If HS journal-subscription revenue is zero, then Elsevier’s total from journal subscriptions in 2010 was £803M. On the other hand, if HS revenue proportions are about the same as in S&T, then total journal-subscription revenue was twice this, £1606M.
Across the 258,000 or so articles published in 2010, that yields either £803M / 258,000 = £3112 per article, or £1606M / 258,000 = £6224 per article. At current exchange rates, that’s $4816 or $9632. My guess is that the true figure is somewhere between these extremes. If I had to give a single figure, I guess I’d split the difference and go with £4668, which is about $7224.
Remember: this is what it costs the academic world to get access to your article when you give it to an Elsevier journal. Those parts of the academic world that have access, that is — don’t forget that many universities and almost everyone outside a university won’t be able to access it at all.
This is less than my previous estimates. It’s still an awful lot.
Why this matters
Over on Tim Gowers’ blog, he’s recently announced the launch of a new open-access maths journal, Forum of Mathematics, to be published by Cambridge University Press. The new journal will have an article processing fee of £500 after the first three years, during which all fees will be waived. I’ve been shocked at the vehemence with which a lot of commenters have objected to the ideas of any article processing fee.
Here’s the thing. For each maths article that’s sent to an Elsevier journal, costing the worldwide maths community between £3112 and £6224, that same worldwide maths community could instead pay for six to twelve open-access articles in the new journal. And those articles would then be available to anyone who wanted them, not only people affiliated with subscribing institutions.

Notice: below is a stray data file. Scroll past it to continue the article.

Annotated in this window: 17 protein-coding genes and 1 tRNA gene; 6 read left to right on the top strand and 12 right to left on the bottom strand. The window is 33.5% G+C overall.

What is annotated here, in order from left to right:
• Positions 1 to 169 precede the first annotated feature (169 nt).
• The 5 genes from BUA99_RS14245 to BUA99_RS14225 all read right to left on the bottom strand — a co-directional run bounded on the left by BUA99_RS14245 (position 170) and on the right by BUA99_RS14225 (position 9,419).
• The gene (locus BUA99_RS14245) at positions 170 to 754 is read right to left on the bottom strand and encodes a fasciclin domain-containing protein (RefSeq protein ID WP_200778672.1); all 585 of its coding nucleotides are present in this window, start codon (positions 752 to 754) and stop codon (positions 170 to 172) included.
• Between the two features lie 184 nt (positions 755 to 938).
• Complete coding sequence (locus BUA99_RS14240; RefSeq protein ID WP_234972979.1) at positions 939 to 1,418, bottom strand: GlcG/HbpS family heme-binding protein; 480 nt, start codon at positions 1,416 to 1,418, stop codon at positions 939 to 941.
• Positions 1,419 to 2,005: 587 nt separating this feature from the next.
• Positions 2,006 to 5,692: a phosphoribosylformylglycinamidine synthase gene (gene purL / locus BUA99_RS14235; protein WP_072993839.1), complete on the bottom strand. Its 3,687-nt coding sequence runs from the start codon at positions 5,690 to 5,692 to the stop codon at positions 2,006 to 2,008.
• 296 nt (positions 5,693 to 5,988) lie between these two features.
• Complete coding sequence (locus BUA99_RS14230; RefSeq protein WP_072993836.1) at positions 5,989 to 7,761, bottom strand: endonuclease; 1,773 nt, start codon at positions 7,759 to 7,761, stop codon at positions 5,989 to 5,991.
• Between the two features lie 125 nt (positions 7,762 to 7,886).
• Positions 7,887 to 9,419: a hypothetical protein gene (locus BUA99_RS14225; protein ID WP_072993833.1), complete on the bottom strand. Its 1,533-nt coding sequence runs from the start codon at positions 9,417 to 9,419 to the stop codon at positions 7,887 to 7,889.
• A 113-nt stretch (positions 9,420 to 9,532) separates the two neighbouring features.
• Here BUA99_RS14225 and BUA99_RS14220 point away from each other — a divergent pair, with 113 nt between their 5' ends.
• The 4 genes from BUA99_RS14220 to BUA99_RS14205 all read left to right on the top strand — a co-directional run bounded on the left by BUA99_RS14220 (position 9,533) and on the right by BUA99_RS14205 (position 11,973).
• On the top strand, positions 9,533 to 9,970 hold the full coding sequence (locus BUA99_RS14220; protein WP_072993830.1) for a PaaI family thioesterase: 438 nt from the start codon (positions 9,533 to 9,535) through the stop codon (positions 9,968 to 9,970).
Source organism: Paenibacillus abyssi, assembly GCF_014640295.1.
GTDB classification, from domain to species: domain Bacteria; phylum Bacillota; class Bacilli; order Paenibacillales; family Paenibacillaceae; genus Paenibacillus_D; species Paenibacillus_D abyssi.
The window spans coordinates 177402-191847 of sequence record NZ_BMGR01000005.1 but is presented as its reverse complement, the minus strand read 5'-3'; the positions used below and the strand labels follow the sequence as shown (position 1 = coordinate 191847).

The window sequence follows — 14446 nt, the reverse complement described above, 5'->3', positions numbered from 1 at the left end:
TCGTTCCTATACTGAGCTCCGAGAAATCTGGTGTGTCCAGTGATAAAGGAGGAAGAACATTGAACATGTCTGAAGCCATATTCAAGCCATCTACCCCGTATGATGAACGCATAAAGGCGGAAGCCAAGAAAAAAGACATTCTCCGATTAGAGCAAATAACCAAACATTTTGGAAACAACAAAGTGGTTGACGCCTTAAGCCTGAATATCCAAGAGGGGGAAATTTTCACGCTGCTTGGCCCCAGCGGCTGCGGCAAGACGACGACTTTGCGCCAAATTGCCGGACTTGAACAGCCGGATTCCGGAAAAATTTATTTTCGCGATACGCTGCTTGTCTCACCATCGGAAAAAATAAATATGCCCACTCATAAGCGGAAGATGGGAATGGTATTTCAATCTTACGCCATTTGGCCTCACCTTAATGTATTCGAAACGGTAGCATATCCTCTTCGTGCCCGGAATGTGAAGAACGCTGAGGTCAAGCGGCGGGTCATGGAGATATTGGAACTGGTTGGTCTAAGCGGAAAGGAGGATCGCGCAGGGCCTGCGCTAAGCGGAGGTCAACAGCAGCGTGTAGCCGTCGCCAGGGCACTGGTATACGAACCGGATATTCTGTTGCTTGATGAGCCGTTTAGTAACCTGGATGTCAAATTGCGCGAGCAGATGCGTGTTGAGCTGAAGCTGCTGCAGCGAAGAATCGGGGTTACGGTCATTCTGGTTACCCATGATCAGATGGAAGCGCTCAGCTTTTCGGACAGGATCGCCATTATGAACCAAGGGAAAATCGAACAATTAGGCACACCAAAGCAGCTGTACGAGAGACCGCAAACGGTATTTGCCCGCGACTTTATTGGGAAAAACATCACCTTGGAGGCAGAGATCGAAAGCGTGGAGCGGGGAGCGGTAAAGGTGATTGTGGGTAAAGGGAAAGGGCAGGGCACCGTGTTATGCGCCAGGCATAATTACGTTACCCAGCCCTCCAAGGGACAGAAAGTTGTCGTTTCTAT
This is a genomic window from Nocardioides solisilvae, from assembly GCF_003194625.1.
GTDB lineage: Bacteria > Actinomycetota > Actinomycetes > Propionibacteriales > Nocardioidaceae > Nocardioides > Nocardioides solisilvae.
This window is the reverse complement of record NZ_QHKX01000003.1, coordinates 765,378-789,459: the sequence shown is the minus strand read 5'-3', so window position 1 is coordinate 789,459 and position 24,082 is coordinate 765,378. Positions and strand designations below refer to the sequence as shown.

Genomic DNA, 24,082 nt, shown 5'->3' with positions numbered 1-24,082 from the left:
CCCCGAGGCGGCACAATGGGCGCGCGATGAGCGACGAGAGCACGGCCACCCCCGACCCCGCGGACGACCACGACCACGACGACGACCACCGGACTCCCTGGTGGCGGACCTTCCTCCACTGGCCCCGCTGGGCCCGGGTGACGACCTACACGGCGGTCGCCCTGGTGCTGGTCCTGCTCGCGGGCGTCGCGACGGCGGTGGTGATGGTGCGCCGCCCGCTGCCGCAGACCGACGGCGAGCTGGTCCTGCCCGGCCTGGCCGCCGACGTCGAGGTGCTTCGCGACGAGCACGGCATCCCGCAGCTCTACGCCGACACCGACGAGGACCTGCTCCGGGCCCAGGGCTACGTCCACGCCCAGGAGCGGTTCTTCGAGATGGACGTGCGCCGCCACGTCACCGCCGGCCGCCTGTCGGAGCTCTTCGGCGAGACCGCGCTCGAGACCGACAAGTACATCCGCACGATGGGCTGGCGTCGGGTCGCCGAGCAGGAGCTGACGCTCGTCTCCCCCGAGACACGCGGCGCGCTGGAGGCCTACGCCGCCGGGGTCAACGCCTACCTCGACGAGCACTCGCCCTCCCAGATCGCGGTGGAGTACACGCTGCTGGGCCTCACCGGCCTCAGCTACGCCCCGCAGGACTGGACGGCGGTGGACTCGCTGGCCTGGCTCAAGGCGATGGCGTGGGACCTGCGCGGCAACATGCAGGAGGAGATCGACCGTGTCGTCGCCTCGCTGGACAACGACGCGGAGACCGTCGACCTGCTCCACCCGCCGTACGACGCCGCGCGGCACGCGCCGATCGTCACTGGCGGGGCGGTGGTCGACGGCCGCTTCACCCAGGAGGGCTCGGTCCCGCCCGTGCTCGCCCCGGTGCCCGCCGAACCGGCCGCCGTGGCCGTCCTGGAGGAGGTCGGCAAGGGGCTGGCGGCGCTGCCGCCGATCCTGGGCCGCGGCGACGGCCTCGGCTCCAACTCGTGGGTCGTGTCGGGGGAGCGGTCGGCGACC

To me, the purely economic argument for open access is unanswerable. Even if you leave aside the moral argument, the text-mining argument, and so on, you’re left with a very stark financial equation. It’s madness to give research to subscription publishers.
In the middle of February, Times Higher Education ran a piece by Elsevier boycott originator Tim Gowers, entitled Occupy publishing. A week ago, they published a letter in response, written by Elsevier Senior VP David Clark, under the title If it ain’t broke, don’t bin it, in which he argued that “there is little merit in throwing away a system that works in favour of one that has not even been developed yet”.
Seeing the current journal system, with its arbitrary barriers, economic inefficiencies and distorted perspective on impact, described as “a system that works” was more than I could bear. So I sent a letter in response, and it’s published in today’s issue as Open, moral and pragmatic.
Space limitations of THE letters meant that I was only able to address one aspect — the economics. Based on numbers in their own annual report, I show that the cost of each article that Elsevier makes available to subscribers is twelve times the cost of each article that PLoS makes available to the world. And since Elsevier’s 200,000 articles per year are about a seventh of the total global output, the money paid to Elsevier alone would easily pay for every single paper to be published as open access. Easily.
No doubt there are errors in some of the numbers, which are necessarily estimates; and the calculation is overly simplistic. But even allowing for that, there is plenty enough slop in the figures that the conclusion stands. If we stopped paying Elsevier subscriptions alone — we can keep Wiley, Springer and the rest — the money we save would pay for all our work to be available to the whole world, with hundreds of millions of pounds left over to fund more research.
Worried about the lack of jobs in palaeontology? Concerned that universities are reducing the number of tenure-track positions? Disturbed by the elimination of curators and preparators from museums? We need to cut the inefficient, profiteering publishers out of the loop.